Honestly, I don’t feel a day over 12. I remember leaning on an old fence near the rhubarb on a fine fall day in 1969, looking out over the mucky little stream that ran near our house and listening to the frogs creak, and thinking that this was a very fine life I’ve got, and I think I’ll hang on to it for as long as I could, and maybe in a little bit I’ll get on my bike and pedal into town to see if there any new model airplanes at the five and dime, and browse the comic book rack at Stewart’s Drug, and then maybe say hello to Grandma and fuel up on cookies and kool-aid. That was me then, and this is me now, and there’s a conscious sense of continuity between us—and while Grandma is long gone and I haven’t been drawn to model airplanes or comic books in a good long time, they’re still all there in my mind’s eye. I can still hear the hum of the fan at the drug store and smell that plasticky reek of toluene and feel the nubbly cushions on my grandparents’ sofa. I still remember that old bike of mine, an ancient single-speed racing bike that made my thighs strain and ache every time I started out, but then felt so good once I got up to speed that I never wanted to stop…in part because then I’d have to lean hard on those pedals to get it moving again.
One way of coping with this business of living is a little denial, judiciously applied. I’m sitting in the office with a stack of work before me, and I promise myself that once that proposal is done and once I’ve met that deadline and once I’ve polished off that stack of papers, I’ll be in that contented 12-year-old state again, with places to go and novelties to explore and a comfortable home to snuggle down in. Nothing has really changed, and I can almost … taste … Grandma’s cookies again.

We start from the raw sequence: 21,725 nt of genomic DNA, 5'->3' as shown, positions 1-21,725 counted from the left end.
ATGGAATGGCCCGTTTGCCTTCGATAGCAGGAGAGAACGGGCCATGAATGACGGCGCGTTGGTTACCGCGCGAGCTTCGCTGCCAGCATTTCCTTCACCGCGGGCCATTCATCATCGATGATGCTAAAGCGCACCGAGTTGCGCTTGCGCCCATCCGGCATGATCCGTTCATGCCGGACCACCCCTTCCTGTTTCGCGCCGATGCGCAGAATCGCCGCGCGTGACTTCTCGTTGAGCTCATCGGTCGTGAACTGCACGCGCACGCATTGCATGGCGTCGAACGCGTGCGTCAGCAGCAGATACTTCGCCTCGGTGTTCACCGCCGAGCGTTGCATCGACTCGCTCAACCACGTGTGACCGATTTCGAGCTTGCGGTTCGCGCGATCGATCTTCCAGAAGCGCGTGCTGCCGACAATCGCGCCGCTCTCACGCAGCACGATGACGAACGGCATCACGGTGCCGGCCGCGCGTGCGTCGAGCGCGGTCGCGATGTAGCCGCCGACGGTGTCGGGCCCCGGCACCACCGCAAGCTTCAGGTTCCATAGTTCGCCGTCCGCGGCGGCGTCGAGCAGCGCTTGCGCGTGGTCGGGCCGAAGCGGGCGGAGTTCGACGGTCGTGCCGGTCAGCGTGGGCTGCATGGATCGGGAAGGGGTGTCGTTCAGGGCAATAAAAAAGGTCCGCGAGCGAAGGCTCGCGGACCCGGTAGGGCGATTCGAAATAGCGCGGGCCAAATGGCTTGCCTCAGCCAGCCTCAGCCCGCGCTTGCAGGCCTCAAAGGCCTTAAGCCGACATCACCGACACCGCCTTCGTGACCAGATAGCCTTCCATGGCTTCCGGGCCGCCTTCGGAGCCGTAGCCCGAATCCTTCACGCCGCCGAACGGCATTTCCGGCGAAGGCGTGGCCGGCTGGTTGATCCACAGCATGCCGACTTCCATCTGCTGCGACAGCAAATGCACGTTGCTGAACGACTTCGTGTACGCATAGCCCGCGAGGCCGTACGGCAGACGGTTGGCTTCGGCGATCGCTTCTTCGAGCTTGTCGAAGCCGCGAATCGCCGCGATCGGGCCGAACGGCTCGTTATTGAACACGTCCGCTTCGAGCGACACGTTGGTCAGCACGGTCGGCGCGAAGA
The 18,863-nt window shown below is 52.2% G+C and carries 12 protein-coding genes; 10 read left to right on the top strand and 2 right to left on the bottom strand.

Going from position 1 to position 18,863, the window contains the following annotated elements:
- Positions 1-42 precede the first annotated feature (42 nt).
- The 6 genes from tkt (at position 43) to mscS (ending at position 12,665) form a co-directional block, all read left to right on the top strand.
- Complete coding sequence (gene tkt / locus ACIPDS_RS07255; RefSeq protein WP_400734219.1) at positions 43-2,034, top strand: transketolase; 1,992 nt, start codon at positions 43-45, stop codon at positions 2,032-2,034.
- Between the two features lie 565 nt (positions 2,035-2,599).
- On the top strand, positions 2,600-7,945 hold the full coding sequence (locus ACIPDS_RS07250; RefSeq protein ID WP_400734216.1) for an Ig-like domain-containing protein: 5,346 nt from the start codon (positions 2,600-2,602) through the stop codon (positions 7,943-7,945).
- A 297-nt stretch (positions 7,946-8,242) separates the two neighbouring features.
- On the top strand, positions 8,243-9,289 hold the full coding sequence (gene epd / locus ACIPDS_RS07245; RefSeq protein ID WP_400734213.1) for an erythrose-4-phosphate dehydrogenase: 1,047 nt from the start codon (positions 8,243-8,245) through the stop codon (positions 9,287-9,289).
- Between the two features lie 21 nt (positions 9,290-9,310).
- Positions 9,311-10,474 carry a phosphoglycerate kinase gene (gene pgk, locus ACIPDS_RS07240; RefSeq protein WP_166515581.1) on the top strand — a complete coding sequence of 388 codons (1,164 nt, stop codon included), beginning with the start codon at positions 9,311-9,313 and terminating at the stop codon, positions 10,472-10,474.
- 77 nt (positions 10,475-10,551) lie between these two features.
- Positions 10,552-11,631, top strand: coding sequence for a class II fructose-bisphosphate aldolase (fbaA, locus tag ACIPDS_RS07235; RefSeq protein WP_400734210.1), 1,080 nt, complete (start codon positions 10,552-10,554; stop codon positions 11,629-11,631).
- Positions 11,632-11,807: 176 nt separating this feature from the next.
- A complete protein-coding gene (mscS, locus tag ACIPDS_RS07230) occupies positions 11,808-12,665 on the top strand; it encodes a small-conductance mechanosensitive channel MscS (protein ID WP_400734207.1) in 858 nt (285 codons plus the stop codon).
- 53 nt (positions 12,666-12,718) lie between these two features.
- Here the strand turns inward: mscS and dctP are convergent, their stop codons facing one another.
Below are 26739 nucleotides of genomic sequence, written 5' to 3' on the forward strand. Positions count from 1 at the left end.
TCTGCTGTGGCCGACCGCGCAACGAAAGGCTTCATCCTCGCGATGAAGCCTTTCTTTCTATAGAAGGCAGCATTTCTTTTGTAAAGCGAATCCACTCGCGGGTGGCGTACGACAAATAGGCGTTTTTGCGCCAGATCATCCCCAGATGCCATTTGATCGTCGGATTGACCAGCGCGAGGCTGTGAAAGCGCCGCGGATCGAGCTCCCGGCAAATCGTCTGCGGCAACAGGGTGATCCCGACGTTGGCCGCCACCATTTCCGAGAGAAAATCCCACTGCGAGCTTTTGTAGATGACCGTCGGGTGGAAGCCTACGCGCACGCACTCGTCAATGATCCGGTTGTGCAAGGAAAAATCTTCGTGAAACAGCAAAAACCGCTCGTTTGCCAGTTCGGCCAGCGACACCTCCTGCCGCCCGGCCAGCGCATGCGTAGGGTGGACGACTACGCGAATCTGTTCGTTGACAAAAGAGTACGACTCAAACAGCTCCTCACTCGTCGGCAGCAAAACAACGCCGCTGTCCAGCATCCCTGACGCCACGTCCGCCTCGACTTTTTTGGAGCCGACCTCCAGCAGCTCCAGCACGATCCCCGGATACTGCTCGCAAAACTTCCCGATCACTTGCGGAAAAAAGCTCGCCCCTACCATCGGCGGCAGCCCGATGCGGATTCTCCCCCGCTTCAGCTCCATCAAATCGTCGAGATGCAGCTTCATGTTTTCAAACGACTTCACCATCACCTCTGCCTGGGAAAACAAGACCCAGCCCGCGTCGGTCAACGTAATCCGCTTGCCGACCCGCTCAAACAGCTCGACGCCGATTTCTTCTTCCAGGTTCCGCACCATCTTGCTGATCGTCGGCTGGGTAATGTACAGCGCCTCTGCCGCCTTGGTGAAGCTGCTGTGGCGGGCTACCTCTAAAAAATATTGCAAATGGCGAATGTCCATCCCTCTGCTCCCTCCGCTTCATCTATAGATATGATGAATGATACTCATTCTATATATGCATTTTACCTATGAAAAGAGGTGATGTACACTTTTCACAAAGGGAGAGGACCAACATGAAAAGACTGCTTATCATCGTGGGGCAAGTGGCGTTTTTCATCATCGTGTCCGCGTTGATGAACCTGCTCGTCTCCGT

Denial is getting harder to maintain, though. Wake up in the morning with that stiff and aching ankle, that complaining shoulder…hey, I don’t remember those from when I was 12. And then the wife reminds you of the cholesterol and the blood pressure and no, there will be no sugar-frosted chocolate bombs for breakfast, and there’s a long list of things you need to get done that day, and the next, and the next, and suddenly you’re 49 again.
Here’s what’s even worse. In old movies they might show the passage of time with clock hands whirling about its face, or pages of a calendar curling up and flying away. More chilling by far are…kids’ birthdays. Look at this guy: he’s turning 23 today. 23!
That’s my first-born, Alaric. Truth be told, I’m really glad we got past the colic and the diapers, but gee, things have changed. No more afternoons at the playground. No more mud pies. No more towing him in a little red wagon down to the theater to watch an Indiana Jones matinee. No more reading Tintin at nap time. No more yelling up the stairs at 7AM (and 7:15, and 7:30, and 7:45…) to get him off to school.
I swear, kids are in a conspiracy to make me feel old.
I can’t complain, though. Denial is no way to live, and the other thing that one learns from watching kids grow is that change is also good. Change is inevitable. But change doesn’t always mean loss—the memories are still there, and the young man is still also the little kid.
Just like me.